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Worcester v. Georgia





Samuel Worcester was a Presbyterian missionary from Vermont. He came to minister to the Cherokees in 1825 and stayed with them until his death in 1859. Georgia law required that all whites living in Cherokee Territory had to obtain a state license. Seven missionaries refused to obey the state law, so they were arrested, convicted, and sentenced to four years of hard labor for violating the state licensing law. The missionaries had also refused to obey the military when they were asked to leave by the state of Georgia. They appealed their case to the Supreme Court on the basis that the laws they had been convicted under were unconstitutional because state laws do not apply to sovereign Indian Nations.

In 1832, Samuel Worcester and Elizur Butler were specifically targeted by Georgia because of their support against the removal of the Cherokee people. The court ruled that the Cherokee nation was a distinct community with self-government and that the laws of Georgia could have no authority in Native American affairs.

The response to this Supreme Court decision shocked the nation. Chief Justice John Marshall supported the ruling, but President Jackson defied the Supreme Court and his words have reverberated throughout history: “John Marshall has made his decision; now let him try and enforce it!”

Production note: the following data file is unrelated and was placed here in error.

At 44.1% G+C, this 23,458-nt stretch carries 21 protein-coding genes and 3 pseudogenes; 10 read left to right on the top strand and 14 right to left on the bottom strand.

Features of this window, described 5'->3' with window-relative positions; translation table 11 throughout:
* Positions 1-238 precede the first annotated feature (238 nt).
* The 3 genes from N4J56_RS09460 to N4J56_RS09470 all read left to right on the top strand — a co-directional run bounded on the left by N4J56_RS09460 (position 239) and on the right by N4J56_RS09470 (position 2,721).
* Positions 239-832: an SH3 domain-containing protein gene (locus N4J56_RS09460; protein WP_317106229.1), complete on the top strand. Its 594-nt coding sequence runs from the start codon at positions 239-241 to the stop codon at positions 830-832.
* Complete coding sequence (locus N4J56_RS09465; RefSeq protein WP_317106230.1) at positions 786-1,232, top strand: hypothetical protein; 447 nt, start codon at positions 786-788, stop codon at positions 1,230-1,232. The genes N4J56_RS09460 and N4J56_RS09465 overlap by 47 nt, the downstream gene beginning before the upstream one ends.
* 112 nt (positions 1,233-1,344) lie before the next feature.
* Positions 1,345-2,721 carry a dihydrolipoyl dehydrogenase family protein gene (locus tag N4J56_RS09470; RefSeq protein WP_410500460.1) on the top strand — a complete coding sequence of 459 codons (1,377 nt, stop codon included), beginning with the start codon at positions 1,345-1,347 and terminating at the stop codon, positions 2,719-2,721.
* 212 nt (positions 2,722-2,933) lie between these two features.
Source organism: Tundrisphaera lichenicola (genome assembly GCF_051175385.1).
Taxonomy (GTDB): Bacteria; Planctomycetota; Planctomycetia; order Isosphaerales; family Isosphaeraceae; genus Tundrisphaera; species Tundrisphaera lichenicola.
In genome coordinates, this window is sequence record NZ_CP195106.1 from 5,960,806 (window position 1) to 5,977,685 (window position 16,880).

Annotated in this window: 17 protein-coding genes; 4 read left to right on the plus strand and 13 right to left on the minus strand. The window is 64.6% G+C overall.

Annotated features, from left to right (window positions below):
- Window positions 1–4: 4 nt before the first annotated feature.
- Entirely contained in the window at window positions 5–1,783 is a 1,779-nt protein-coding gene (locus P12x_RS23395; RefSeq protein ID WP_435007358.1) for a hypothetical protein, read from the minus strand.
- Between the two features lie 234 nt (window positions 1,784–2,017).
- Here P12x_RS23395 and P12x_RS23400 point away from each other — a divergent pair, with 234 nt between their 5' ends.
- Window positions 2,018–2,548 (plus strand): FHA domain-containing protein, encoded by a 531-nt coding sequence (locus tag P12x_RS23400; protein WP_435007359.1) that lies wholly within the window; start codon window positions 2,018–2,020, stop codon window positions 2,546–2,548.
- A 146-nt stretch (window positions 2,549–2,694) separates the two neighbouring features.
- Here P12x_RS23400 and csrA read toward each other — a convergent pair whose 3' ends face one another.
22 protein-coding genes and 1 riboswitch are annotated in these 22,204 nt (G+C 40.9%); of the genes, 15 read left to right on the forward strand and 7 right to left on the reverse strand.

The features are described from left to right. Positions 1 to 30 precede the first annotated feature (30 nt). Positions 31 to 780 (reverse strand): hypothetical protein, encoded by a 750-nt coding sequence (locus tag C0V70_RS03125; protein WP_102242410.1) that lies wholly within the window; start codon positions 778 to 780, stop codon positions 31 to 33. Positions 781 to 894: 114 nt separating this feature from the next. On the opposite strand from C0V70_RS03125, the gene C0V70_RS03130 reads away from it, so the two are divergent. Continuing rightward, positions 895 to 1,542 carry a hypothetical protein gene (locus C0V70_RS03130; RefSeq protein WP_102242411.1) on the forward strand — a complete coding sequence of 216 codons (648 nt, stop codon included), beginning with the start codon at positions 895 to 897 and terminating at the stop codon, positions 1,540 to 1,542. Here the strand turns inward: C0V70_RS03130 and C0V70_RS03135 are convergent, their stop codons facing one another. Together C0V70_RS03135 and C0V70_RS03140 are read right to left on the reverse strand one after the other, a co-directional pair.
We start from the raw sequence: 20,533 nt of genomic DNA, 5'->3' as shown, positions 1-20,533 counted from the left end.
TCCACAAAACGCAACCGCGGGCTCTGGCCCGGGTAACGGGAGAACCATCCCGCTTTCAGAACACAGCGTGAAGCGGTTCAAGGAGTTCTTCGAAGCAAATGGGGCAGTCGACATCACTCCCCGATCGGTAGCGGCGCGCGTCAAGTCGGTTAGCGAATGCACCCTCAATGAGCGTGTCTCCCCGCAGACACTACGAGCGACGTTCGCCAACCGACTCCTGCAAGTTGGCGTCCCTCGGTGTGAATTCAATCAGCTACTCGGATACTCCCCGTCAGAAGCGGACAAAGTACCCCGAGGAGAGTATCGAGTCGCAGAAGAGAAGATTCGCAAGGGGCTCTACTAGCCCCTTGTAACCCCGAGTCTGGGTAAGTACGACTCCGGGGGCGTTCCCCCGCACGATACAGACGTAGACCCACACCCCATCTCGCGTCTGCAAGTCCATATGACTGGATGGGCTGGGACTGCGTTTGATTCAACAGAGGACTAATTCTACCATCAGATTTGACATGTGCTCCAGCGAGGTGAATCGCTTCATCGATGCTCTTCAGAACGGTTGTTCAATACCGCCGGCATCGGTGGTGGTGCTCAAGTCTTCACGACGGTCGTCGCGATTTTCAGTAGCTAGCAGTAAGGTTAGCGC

Due to a legal loophole, he had no grounds for becoming involved unless the Georgia courts formally defied the Supreme Court. This did not happen since Georgia ignored the ruling and refused to release Worcester from prison.

Fearing a battle between the Judicial and Executive branches, the Justices did not follow the standard procedure of requiring federal marshals to carry out the decision. Even though Cherokee Nation v. Georgia and Worcester v. Georgia were both cases where rulings came in favor of the Cherokee, it was clear that President Jackson was not going to allow the Cherokee to continue to reside anywhere east of the Mississippi.

At the very least, Worcester v. Georgia dismissed an earlier case, Johnson v. M’Intosh, where it was decided that the United Stated had a right to the title of any land within its boundaries. Johnson v. M’Intosh, which took place in 1823, was overturned both the Cherokee Nation and Worcester v. Georgia court cases. It is clear though that without the enforcement of these rulings, the Cherokee Nation was cleared off their land and forced to march to Oklahoma Territory.
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